- The Data Center will be located in Buenos Aires, Argentina.
Intervention: The intervention will be multifaceted, tailored by formative research, and
1. Opinion leaders, reminders, monitoring, and feedback;
2. Point-of-care rapid tests and immediate treatment if the rapid test is positive;
3. Locally packaged treatment kits (benzathine penicillin 2.4 MIU, syringe and needle,
instructions, and information on side-effects).
Even though screening and treatment should occur as early as possible during pregnancy,
benefit is expected at any stage of pregnancy. No woman will be excluded based on gestational
Opinion leaders in the intervention prenatal clinics will be identified by their peers and
invited to work as "facilitators." Training will include: the content of the prenatal care
package recommended by WHO and the need to improve the quality of all components of prenatal
care; the importance of maternal and congenital syphilis and case management based on WHO
recommendations; screening with point-of-care rapid tests and same-day treatment for those
found positive; managing allergies to penicillin; how to ensure that all pregnant women are
screened; and how to conduct one-on-one detailing visits with prenatal clinic providers to
discuss their views regarding the implementation of the screening and treatment program.
After completing the training, the facilitators will return to their prenatal clinics to
implement the program, which will include training other prenatal care providers and
conducting personal visits with each of them to discuss their perspectives and potential
barriers. The facilitators will be responsible for placing the treatment kits in convenient
sites to ensure ease of use in infected women and for developing simple reminders to be
placed in consultation offices and patient waiting areas. The facilitator teams will also
produce periodical reports on the rates of syphilis screening and treatment and will
distribute these reports to all prenatal care providers. Cluster coordinators will meet
periodically with each team to assess the completion of activities and to address unexpected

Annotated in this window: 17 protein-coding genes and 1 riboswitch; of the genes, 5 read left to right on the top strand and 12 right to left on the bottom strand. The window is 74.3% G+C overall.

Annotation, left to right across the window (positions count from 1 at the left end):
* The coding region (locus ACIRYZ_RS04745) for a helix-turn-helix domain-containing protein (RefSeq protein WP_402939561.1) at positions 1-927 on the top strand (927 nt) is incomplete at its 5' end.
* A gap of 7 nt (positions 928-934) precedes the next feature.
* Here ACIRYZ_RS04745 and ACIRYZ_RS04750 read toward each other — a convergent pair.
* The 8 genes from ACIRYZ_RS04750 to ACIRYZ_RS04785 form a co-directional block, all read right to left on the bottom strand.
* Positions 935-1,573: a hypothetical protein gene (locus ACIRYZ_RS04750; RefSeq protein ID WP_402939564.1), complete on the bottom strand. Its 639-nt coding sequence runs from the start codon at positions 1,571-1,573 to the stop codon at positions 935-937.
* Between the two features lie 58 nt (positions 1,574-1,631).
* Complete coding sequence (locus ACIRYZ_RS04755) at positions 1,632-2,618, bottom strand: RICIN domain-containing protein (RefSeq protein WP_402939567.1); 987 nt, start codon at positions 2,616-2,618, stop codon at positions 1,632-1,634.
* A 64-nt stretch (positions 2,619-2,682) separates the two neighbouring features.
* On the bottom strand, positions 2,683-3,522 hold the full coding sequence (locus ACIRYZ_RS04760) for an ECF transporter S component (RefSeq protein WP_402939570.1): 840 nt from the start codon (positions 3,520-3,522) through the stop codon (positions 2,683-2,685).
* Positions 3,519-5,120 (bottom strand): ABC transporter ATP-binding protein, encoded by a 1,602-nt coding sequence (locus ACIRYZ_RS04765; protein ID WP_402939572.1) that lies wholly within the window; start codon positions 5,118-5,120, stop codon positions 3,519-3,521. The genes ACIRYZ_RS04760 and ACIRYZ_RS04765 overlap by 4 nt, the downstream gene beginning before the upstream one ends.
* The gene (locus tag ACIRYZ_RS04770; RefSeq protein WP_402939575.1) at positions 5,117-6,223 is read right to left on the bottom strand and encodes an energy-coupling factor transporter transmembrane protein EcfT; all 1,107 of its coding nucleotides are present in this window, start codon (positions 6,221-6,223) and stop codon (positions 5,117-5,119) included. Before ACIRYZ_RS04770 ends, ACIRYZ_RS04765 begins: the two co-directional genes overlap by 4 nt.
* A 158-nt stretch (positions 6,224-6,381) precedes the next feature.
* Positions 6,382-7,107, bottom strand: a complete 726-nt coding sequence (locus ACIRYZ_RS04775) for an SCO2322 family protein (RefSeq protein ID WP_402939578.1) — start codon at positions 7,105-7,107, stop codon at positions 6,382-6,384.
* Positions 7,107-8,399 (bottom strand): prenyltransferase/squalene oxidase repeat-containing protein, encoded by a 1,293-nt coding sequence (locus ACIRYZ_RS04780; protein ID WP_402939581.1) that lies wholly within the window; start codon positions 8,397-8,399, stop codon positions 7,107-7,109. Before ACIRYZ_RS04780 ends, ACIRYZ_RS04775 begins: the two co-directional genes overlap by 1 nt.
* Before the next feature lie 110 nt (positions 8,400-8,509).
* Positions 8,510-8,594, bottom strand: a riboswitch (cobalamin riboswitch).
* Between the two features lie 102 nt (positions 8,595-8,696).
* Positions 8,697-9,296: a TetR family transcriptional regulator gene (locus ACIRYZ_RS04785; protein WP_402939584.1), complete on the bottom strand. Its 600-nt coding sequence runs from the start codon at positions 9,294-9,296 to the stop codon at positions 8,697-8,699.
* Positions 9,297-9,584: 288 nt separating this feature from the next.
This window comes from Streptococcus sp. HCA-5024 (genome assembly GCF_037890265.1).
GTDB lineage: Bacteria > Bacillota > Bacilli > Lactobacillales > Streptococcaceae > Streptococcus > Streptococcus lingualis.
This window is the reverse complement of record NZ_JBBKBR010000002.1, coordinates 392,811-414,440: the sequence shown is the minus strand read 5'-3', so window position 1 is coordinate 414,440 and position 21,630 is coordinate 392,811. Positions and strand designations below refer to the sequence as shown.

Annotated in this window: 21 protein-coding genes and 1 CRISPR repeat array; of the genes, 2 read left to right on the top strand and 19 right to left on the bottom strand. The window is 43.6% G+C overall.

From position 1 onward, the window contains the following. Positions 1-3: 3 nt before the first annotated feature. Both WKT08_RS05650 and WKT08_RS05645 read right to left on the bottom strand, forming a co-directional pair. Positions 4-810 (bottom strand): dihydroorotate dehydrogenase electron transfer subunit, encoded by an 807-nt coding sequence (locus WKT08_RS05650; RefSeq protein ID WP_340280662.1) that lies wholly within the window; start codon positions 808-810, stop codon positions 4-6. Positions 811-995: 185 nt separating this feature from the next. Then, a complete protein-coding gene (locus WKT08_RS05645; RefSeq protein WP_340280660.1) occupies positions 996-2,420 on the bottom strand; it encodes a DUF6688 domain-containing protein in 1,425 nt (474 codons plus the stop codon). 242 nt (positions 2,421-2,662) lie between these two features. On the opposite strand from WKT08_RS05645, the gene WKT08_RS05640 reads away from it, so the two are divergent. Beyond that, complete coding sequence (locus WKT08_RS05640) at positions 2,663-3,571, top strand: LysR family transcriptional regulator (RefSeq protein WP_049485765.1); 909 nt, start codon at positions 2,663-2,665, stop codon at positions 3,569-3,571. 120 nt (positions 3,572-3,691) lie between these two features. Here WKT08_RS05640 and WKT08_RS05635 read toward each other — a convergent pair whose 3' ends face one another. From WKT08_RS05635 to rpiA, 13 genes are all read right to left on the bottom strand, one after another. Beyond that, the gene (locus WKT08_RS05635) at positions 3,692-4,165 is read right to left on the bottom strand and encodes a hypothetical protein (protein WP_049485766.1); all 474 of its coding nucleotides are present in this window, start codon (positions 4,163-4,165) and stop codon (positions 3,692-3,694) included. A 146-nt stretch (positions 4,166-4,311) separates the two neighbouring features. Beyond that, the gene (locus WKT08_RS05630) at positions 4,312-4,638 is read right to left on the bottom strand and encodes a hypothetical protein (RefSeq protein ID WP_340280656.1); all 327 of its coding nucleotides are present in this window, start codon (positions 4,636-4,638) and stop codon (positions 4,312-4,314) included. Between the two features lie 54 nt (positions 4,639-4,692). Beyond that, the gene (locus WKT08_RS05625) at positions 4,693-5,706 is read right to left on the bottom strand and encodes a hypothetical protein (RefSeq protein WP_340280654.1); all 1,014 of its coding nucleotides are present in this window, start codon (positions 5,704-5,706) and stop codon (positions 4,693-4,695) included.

problems. The intervention will be refined, taking into account the information obtained
during the formative research phase. Thus, the components described above may be modified
after the formative research stage.
Activities at Control Clinics: As a standard training procedure, prenatal care providers at
control clinics will be invited to participate in a half-day training workshop. They will be
given refresher concepts on the prenatal care package and maternal and congenital syphilis
and will be trained in syphilis case detection and management, using their standard and
available screening methods. Additionally, they will be trained on how to document the
screening and treatment process, using the same system as the intervention clinics. No other
activities are planned in the control group, but prenatal care providers will be encouraged
to disseminate and implement any strategy they consider useful to improve the screening and
treatment process. Study personnel will ensure the availability of screening tests already
in-use, as well as ensure the availability of benzathine penicillin at all control prenatal
Inclusion Criteria: Pregnant women who present for prenatal care at a participating
prenatal care clinic for the first time who consent to participate in the study.
Exclusion Criteria: Pregnant women who do not agree to participate in the study.